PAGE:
Answer Applies to: Nebraska
    Replied: 9/1/2015
    Minor, Bandonis and Haggerty, P.C.
    Minor, Bandonis and Haggerty, P.C. | Brian Haggerty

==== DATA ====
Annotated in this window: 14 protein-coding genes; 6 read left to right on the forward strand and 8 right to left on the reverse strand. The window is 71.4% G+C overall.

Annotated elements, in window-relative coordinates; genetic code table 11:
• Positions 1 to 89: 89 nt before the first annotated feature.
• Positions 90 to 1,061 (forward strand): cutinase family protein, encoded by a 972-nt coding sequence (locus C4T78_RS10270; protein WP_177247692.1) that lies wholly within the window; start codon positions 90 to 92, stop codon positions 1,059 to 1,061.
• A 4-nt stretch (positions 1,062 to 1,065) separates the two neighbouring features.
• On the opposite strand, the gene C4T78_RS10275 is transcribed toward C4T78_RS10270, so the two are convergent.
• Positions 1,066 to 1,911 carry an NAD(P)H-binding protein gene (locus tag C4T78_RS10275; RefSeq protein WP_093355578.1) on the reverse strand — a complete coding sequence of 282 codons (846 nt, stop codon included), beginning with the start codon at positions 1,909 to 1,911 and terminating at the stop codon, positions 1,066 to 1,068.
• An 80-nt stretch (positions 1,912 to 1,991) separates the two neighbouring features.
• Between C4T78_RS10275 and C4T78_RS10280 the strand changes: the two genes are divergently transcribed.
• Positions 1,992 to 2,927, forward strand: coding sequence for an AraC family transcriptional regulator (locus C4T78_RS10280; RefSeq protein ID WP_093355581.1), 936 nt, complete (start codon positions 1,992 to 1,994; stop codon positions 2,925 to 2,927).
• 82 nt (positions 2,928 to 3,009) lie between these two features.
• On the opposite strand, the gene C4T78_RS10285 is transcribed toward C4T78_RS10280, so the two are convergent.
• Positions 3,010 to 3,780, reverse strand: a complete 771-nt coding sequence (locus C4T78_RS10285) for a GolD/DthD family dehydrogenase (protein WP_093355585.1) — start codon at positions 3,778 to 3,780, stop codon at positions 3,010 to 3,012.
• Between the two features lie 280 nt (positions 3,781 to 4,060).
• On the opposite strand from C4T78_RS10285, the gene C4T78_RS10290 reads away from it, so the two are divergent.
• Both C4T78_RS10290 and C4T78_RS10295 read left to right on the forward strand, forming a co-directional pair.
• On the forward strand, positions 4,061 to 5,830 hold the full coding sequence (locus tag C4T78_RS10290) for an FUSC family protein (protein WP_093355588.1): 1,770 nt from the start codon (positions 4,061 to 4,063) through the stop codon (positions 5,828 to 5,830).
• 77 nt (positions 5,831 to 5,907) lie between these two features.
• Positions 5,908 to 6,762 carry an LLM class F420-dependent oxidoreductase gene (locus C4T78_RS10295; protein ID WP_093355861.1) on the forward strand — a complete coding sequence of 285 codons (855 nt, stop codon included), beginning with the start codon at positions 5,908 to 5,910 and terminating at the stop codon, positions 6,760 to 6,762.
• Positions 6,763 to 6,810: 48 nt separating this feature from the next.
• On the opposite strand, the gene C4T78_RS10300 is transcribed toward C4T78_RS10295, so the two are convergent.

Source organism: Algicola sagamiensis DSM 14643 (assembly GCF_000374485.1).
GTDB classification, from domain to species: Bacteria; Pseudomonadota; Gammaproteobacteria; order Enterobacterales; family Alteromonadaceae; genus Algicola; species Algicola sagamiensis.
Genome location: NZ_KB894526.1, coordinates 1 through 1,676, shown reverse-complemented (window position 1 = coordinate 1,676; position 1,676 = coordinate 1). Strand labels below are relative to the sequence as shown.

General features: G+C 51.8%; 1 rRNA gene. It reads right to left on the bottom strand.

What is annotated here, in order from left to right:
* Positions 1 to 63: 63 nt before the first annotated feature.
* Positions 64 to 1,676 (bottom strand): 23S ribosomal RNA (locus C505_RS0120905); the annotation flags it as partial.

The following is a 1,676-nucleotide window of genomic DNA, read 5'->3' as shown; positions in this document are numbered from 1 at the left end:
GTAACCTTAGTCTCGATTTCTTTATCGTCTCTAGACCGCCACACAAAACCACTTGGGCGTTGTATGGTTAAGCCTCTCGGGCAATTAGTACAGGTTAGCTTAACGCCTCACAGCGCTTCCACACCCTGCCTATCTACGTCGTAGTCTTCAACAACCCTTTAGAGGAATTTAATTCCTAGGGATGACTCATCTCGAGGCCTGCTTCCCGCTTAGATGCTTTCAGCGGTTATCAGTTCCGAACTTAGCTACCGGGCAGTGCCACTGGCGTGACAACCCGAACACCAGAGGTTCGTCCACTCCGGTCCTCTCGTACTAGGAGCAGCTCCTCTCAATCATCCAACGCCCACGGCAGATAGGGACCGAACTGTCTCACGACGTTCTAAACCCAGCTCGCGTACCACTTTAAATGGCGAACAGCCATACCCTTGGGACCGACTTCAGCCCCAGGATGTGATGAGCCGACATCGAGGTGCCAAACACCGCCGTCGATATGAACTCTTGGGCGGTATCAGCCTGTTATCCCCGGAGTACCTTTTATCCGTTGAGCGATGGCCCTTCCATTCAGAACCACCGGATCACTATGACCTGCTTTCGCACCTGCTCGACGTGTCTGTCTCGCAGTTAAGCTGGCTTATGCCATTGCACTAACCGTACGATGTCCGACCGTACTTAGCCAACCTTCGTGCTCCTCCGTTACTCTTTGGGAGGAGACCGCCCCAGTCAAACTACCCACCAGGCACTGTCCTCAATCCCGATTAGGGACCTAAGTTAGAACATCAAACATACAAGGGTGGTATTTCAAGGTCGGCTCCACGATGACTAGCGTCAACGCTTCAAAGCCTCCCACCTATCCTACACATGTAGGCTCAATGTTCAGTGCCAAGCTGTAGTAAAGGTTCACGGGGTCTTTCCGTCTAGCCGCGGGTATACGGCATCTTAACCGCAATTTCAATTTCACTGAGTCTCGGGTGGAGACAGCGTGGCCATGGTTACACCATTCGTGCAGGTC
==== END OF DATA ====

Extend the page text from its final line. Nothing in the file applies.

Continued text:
If younger daughter is going to continue to live in the house, she should pay rent. The better solution would be for younger daughter to move out of the house it's harder to sell a house that is occupied. The sooner is estate is settled, the better: when the estate is settled, each of the devisees will have their inheritance in hand, and can go buy a house or invest as they want. While the estate remains open, there will be constant friction over who is benefitting most from the estate. Sell the house, divide the proceeds and try to keep your family together. If daughter continues to live there, the estate will be paying property tax, maintenance, insurance why shouldn't the person living there pay rent? If* I* lived there, you'd charge* me* rent. Also, if you don't charge her rent, why should she ever move out? Where is she going to get a deal that good? Either you're unfair to older daughter (who owns half a house but gets no benefit out of it whatsoever) or you're unfair to younger daughter, charging her rent for a house she's one-quarter owner of. Again, sell the house and move on. Normally the personal representative hires a lawyer to represent her. In this case, it sounds like a lawyer is serving as PR and representing himself. The way I understand it, in Oregon that lawyer ought to carefully separate his time into "PR time" (ordinary functions like listing a house for sale, handling investments) and "lawyer time," preparing and filing probate documents with the court. All of this will come out of the estate. Trust me, it's more expensive to go through probate without a lawyer than it is to go through with one.